University of Stirling – The Good

I’ve been studying at University of Stirling since September, and so I’ve some opinions of what I like or dislike about it. I decided to share what I think, this post about what I like, and another about what I dislike.  

All universities have a castle, right?

First of all, it’s in a really nice location, it’s central in Scotland and has pretty good train/bus connection, so it’s easy to get to most places. The campus is beautiful (except the buildings),  there is a lake, hills in the background, flowers and wildlife such as rabbits, squirrels, ducks, swans and other birds. It’s a really big contrast to many universities in the middle of big cities where there  are hardly anything green at all. Oh, and there is a castle on campus, a small one, but a castle nonetheless.

It’s a good university for sports, with more than 40 sports clubs, a gym, various playing fields and a golf course. Personally I joined one of the two karate clubs, something I have never tried before, but which has been great!

Maybe this is common in Britain, but it seems like there is a lot of focus on making everything accessible for anyone at the university. Or maybe it’s just more visible here, with power assisted door openers, signs showing where it is disabled entrance, which there is to basically everywhere. Last semester the entrance to one of the buildings was completely redone, to make it easier for wheelchair users to enter the building. Of course, this brings the question of how much resources should be used for a very small minority? Don’t take me wrong, of course everyone should have the opportunity to study, but isn’t it a little unfair when so much effort is put into making something for a tiny minority, something that I have so far never even seen anyone use? Couldn’t some smaller, simpler solution have been found, instead of almost redesigning the whole entrance? And used the rest of that money for something that is beneficial for more people? Like more computers in the library.

The university buildings from the top of the Wallace Monument

Most people have very few classes per week, I have 11 this semester, and I had 9 last semester, and that is almost twice as much as most of my friends here. It seems to be more common to have 5-6 hours per week, depending on what you study. This is great as it gives quite a bit of independence, although it might not be the most efficient way of teaching. As you are supposed to study a lot outside the classes, but few people do even half as much as they are supposed to.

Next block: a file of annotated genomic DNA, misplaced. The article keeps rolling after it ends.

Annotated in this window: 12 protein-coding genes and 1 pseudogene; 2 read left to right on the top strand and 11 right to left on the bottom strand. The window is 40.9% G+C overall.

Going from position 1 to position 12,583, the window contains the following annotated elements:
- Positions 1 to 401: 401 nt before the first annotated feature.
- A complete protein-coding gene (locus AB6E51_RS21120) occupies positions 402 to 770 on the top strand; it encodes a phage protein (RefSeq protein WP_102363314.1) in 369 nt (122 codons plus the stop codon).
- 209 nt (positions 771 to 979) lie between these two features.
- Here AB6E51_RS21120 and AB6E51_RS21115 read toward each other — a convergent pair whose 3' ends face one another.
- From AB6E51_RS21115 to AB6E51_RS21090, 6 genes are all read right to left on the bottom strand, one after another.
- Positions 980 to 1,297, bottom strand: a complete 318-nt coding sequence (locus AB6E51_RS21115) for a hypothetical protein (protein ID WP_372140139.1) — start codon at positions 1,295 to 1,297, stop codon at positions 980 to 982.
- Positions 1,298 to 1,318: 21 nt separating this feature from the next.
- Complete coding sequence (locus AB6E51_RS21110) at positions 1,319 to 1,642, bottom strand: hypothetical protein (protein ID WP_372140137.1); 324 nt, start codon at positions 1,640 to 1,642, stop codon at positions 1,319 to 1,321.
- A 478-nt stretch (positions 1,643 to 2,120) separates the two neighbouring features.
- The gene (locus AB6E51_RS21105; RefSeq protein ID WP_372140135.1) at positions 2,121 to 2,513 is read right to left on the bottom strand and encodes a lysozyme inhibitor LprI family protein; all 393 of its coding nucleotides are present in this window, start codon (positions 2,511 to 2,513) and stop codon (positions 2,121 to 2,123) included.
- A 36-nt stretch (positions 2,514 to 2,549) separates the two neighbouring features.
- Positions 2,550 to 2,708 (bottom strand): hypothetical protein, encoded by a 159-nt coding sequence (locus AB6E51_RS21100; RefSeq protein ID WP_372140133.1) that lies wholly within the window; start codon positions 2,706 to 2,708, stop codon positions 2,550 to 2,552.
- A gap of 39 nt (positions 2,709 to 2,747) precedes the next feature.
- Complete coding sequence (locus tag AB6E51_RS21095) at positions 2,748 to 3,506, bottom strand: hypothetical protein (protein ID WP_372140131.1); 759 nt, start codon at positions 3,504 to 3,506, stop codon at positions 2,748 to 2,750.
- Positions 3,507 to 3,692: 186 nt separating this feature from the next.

One thing I particularly like is to be able to influence how your timetable to some extent. Not the lectures, but for the practicals and tutorials you get to pick from different choices of time/day.

In general the buildings and teaching rooms are very much acceptable, if not always perfect. With things such as projectors and computer access everywhere. If the lecturer is good, the classes are good (duh). The grading system is fair, anonymous and with two different graders for each paper.

The library is really good in some respects and not as good in others. The opening times are great, as it’s open every day until midnight, and until 2 am in exam periods. In particular I also like the system for loaning/extending books, as it’s easy and practical, and the movable shelves. They make it feel like it’s Hogwarts. Ok, not really, as Hogwarts had moving staircases,  paintings with crazy knights and fat ladies, ghosts, screaming books and way, way cooler library than the one here. But one can dream, the movable shelves are pretty cool anyway.

All in all I have really enjoyed studying here, although much more because of the people and the location than the classes. I sorta dislike most of my classes. Which is sorta ironic when I’m here to study.

Where did/do you study, or where would you like to go? Did you like it there?

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3 responses to “University of Stirling – The Good

  1. I’m so glad you’re having such a positive experience at Stirling. I’ve seen the grounds and they are very attractively laid out. How do you find the transport though, with it being on the outskirts of the city? Do you live on or near the campus? I went to Edinburgh University, and was in the King’s Buildings campus which is also nicely laid out with lots of trees and interesting plants. The disabled access thing is compulsory for British universities now and if they don’t have access already they have to provide it, which can be difficult with old buildings in particular. However, I’m all for it because one of my uni friends is in a wheelchair and I saw the problems she had before all this came into place. She sometimes had to use back doors and goods lifts, and there were some rooms she just couldn’t get to. I remember having to lift her chair with another student in order to get her out of a lecture theatre, which was a definite health and safety issue. I should never have done it, as I injured my back, but there was no other option at the time.

    • The transport is really good actually..most of the time anyway. I live in Stirling, so I take the bus to get to uni, but the bus connection is good. There are some “normal” buses that stop at uni, as well as a Uni Link bus which literally goes from the city centre to uni and back again, so it’s usually not long to wait for a bus. It’s fewer buses in the evening, but even then it’s not really bad. The bus journey takes 5-10 min, so it’s not really far.Even walking only takes 30-40 min, so it’s possible to do that as well.

      Yeah, I guessed that much, and as I said I think it’s definitely a good thing! I’m pretty sure it’s the same in Norway, as there are door openers, ramps and such at my home university as well. It just somehow seems more visible here.

  2. Pingback: University of Stirling – The Bad | Idun in Scotland

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